California issues recalls for 29 marijuana firms caught in Sequoia Labs fallout

The California Bureau of Cannabis Control (BCC) this week identified 29 separate companies that have been told to recall marijuana products after Sacramento-based Sequoia Analytical Labs’ said its former lab director falsified pesticide test results.

The BCC also released a list of 848 product batches that were tested by Sequoia after June 30 and may be subject to the recall.

The list of affected products are wide-ranging – including flower, pre-rolls, hash and various extracts – and could potentially affect up to 60 marijuana cultivators and product makers that had sent their products to Sequoia, many via distributors.

The companies that may be the hardest hit:

  • BSeen Distribution, which had 208 product batches tested by Sequoia.
  • Connected Management, another distributor that had 200 product batches tested by Sequoia.

Both companies are based in Sacramento.

Lauren Fraser at the Cannabis Distribution Association said that with so many product batches in question, the value of all of those goods could be in the ten-figure range, given that a single batch of flower can be up to 50 pounds.

“Easily tens of millions of dollars. Could be more,” Fraser said when asked to estimate the value of 848 product batches.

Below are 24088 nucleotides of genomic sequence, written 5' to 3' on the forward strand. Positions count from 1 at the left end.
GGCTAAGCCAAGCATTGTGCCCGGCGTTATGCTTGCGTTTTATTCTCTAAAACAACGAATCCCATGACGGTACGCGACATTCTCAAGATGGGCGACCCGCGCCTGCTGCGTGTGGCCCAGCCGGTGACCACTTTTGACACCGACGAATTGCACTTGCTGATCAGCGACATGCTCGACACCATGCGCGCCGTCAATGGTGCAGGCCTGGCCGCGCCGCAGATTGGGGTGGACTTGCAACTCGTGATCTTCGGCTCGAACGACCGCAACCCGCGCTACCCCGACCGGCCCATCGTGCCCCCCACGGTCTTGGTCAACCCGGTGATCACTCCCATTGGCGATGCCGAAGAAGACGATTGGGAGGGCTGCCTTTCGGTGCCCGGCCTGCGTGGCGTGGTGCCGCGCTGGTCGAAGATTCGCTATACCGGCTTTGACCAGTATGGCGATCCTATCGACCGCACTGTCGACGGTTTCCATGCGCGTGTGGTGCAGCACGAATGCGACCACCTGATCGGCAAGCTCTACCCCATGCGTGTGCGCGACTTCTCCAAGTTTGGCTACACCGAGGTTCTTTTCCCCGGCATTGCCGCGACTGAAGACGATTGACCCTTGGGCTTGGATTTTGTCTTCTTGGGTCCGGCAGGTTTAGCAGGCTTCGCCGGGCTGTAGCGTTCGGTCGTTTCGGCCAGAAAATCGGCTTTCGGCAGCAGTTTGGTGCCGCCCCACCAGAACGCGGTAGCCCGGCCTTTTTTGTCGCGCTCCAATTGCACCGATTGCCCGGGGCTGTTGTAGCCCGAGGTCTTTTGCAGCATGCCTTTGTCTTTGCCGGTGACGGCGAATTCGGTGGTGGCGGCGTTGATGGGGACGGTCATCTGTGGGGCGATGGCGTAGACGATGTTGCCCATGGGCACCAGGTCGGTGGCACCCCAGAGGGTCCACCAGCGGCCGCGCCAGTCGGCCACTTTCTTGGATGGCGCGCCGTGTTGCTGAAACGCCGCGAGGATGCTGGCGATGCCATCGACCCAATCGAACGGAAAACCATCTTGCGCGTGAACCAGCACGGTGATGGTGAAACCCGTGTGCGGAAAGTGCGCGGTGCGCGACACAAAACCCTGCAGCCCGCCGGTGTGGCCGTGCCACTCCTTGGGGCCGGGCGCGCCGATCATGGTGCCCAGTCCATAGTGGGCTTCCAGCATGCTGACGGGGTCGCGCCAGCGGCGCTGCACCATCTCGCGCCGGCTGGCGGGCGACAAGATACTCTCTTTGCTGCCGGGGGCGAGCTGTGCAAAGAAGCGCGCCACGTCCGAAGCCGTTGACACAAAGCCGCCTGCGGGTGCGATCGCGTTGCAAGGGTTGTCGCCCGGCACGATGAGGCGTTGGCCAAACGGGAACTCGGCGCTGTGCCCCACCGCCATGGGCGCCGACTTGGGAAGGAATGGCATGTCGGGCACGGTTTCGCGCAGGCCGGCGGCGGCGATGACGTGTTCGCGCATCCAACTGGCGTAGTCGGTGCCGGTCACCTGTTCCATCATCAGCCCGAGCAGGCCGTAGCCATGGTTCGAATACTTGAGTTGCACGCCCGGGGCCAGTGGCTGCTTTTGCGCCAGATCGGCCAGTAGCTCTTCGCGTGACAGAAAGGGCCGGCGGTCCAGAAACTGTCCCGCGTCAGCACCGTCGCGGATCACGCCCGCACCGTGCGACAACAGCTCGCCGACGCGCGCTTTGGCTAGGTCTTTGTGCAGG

But what isn’t clear is how many of those products are being recalled and perhaps retested and then sent back to market, said Alex Traverso, spokesman for the BCC.

“It’s really tough to determine if the distributors that were impacted were able to get product back, and if they did get it back, what portion was retested or potentially destroyed,” Traverso said, noting that MJ lab certificates of analysis are confidential.

BSeen Distribution CEO Tom Fortunato said that all of the affected vendors that his company works with have been notified of the recall and have also already been approved by the BCC to get their products retested by other labs.

Now, he said, it’s a decision for those vendors as to whether they want to pay for additional testing to get those products back to retailers.

“We work with a lot of vendors here, both big box and artisan type. And this has been pretty painful for some of our smaller vendors,” Fortunato said, adding that the recall process is still ongoing.

6 comments on “California issues recalls for 29 marijuana firms caught in Sequoia Labs fallout
  1. Tom C on

    Stop using pesticides on cannabis and you won’t have this problem. It’s unhealthy and wrong. It’s also a waste of money and just dumb.

    Reply
    • Elizabeth on

      Most cultivators that are still in the legal market don’t use pesticides. It’s not the cultivators problem that the lab was cheating the results. It’s the black market that makes it easy to cheat. The black market needs to go away and the pesticides will disappear. The black market is surging because the taxes are so high and no one wants to pay $60-80 for 3.5 grams. It used to cost $45-60. Taxes need to come down and the best and clean material needs to be affordable so the consumer wants to buy it from a licensed store. The cultivators (1800lb.) have $148 cultivators tax plus testing $75 plus packaging $300 plus excise tax , which is 60% of whole cost x 15%.= 1800+(523)+(.60=1393.8)=($3716.8 Retail Cost)15%=557.52 ($4,274.32 Consumer price is $10/gram before mark up).